The Vocal Instrument

Music is made with a wide variety of instruments. People constantly think of new ways to create unique sounds and tones. When you think about percussion instruments, you can create one out of almost anything. When you talk about the elements that make up music, you can find several different answers. The main elements you usually hear about in the definition of music are rhythm, melody, harmony, timbre, dynamics, texture and form. Some definitions will compress this to five unique elements or expand them to twelve. You can apply these elements to most instruments used in a song. For example you can you can find melody and harmony in percussion instruments if you use them that way. Drums in a standard kit can be tuned to specific musical tones if you want. Other percussive instruments can be tied to specific tones, although percussion is not used that way in most forms of popular music we usually discuss in our blog posts.

The one instrument that differs from the rest in most songs is vocals. Vocals add an ‘element’ to musical composition that other instruments don’t – lyrics. Although lyrics may not be considered a ‘musical element’ they can be the most important part of a musical composition. Today’s post is going to look at the vocal instrument using songs for examples. For our purposes we’re going to look at three general parts of a song vocal: melody, rhythm and lyrics. By viewing these three parts we’re really grouping some elements together. For instance harmony will incorporated in to melody, dynamics are incorporated in to rhythm, etc. The vocal examples we’re looking at have all the elements in them. What we’re looking at in this post is what single element the vocal adds to the examples that make them great songs. These songs are vocally amazing on all fronts, but for me a certain aspect really stands out. As always, since what makes something ‘great’ is subjective, the examples are really just my opinion of songs that I see fitting best for the categories.

We’ll start our song reviews by looking at songs that have great melody lines. There are songs that I’m drawn to due to the melody line. The melody alone brings out all sorts of emotions. Although these songs also have great lyrics, I feel that you could probably change out the lyrics and the melody line would still carry the vocals.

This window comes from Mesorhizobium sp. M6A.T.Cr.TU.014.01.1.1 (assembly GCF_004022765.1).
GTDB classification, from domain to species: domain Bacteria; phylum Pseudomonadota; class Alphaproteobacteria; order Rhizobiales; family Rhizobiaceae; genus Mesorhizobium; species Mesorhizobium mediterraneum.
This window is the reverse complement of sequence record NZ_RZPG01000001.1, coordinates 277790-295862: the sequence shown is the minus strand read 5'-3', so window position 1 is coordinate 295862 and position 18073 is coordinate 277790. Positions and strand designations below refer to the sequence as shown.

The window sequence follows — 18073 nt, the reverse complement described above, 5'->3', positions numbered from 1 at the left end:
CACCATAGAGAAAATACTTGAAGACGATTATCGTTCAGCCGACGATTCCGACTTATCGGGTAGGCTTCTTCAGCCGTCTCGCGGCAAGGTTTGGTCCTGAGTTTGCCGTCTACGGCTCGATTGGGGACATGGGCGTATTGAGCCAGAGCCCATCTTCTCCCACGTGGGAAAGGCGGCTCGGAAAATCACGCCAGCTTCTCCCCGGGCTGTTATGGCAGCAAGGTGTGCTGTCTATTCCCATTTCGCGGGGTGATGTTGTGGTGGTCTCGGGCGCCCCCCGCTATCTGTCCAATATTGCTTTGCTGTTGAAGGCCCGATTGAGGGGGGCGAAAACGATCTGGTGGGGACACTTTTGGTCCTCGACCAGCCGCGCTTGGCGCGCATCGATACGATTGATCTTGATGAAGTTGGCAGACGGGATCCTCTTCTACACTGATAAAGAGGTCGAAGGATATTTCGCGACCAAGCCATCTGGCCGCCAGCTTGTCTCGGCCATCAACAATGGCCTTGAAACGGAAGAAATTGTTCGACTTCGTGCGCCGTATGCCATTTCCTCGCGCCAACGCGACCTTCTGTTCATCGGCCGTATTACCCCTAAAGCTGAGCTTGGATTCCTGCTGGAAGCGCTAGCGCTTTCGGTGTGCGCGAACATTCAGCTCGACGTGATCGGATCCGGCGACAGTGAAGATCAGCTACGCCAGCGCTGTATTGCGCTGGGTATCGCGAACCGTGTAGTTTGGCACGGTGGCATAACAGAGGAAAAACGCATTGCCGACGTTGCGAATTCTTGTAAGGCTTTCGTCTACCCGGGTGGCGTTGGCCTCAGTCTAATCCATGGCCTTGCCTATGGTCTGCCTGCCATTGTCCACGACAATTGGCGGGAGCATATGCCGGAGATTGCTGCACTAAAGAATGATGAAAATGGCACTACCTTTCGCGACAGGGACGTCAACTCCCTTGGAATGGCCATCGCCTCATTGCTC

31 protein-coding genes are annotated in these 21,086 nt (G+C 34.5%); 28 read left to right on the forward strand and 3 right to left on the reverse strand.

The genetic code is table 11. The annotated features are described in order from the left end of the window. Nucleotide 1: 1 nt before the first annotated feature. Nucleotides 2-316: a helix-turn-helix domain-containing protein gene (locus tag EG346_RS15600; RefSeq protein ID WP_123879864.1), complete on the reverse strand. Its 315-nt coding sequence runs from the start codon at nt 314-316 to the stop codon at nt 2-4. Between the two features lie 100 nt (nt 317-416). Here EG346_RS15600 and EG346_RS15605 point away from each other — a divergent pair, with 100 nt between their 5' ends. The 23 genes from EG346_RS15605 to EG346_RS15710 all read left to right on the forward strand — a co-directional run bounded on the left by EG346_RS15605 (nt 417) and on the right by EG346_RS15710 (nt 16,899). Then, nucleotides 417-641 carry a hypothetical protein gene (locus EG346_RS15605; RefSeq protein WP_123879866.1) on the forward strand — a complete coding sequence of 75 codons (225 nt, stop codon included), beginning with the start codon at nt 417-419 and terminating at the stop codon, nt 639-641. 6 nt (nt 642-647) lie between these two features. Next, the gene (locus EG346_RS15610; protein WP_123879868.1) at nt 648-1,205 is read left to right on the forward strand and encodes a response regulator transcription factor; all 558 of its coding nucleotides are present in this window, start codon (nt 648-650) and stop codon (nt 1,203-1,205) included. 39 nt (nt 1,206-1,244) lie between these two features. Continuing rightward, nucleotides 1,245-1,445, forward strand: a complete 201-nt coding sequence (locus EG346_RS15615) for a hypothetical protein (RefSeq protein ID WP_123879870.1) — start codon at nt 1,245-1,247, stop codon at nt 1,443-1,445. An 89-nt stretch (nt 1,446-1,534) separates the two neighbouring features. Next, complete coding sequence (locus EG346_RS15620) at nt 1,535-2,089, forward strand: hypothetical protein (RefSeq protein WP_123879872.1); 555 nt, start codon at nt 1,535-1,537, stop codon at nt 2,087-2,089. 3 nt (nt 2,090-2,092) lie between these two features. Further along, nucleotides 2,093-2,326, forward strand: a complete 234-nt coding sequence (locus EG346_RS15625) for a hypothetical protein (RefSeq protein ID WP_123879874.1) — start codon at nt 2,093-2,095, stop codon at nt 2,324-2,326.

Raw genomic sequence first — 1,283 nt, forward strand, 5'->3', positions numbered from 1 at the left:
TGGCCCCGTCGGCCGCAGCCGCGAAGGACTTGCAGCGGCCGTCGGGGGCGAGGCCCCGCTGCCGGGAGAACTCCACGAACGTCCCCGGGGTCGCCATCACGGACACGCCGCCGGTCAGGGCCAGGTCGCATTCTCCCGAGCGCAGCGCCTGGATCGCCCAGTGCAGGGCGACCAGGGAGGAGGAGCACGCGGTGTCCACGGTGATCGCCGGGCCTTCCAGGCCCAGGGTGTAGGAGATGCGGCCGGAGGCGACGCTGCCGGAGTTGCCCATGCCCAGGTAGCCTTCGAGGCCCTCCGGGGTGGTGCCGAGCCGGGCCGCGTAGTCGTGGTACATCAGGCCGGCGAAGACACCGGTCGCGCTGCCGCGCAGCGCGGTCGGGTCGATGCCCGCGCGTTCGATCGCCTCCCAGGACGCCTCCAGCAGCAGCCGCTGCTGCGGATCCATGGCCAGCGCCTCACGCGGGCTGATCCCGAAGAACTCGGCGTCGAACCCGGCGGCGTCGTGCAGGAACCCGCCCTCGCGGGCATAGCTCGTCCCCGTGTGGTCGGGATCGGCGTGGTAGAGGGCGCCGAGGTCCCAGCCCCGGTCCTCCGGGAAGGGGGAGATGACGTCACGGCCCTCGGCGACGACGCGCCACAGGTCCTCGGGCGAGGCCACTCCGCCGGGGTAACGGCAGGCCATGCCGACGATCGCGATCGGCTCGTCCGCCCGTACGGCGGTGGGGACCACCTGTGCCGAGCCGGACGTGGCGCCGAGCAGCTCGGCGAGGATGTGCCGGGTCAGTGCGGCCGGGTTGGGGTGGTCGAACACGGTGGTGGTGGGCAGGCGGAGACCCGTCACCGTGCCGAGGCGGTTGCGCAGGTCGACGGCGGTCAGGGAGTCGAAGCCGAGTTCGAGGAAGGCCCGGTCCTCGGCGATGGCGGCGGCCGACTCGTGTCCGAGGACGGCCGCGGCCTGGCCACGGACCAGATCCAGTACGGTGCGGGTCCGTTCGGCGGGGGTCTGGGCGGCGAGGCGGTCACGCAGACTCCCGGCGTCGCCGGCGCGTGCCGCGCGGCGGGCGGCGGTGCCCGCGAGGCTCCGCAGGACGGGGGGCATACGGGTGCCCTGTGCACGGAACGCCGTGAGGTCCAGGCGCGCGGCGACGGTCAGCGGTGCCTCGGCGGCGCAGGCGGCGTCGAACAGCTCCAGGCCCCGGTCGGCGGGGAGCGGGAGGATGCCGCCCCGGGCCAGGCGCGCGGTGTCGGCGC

The first song we’re looking at is ‘Wichita Lineman’. It was written by Jimmy Webb in 1968. The version we have is the original recording made by Glen Campbell in 1968. To be honest I wasn’t the biggest fan of what became known as ‘the Nashville sound’ in country music. The lush orchestration just didn’t hit me as hard as the more stripped down and raw versions of country and bluegrass. For ‘Wichita Lineman’ none of that mattered. The song always felt so emotional to me every time I heard it, and it still hits me that way no matter how many times I hear it. For me, that melody line melts away everything else in the song and it would still sound amazing if it was sung acapella. As an aside the song also has some of the best lyric lines: “And I need you more than want you/ and I want you for all time”. What an amazing two line description of love!

Our next example for amazing vocal melody is ‘Can’t Find My Way Home’ by Blind Faith. It was released on their 1969 self titled album. We did cover this song before in a Grapevine post. But I think it is a great example of a melody line that really carries the song (which is why it was in a Grapevine post). The instrument tracks are pretty mellow and laid back. If you listen to the guitar parts before the vocal begins, you’ll hear some of the vocal melody mirrored in the lines the guitar is playing. Everything that is recorded in this song funnels you right to the vocal melody. It certainly doesn’t hurt to have someone with the vocal chops of Steve Winwood singing. While searching for the songs I felt have great melodies I did notice something that were common to the choices I was looking at. The melodies weren’t what could be called upbeat or happy. The melodies that stick with me the most seem to bring up more ‘moist eyes’ emotion. I think of all the aspects that we look at with vocals, melody is the one that most ties in to emotion.

Let’s look at songs where the vocal functions as a rhythm to pull you in to the tune.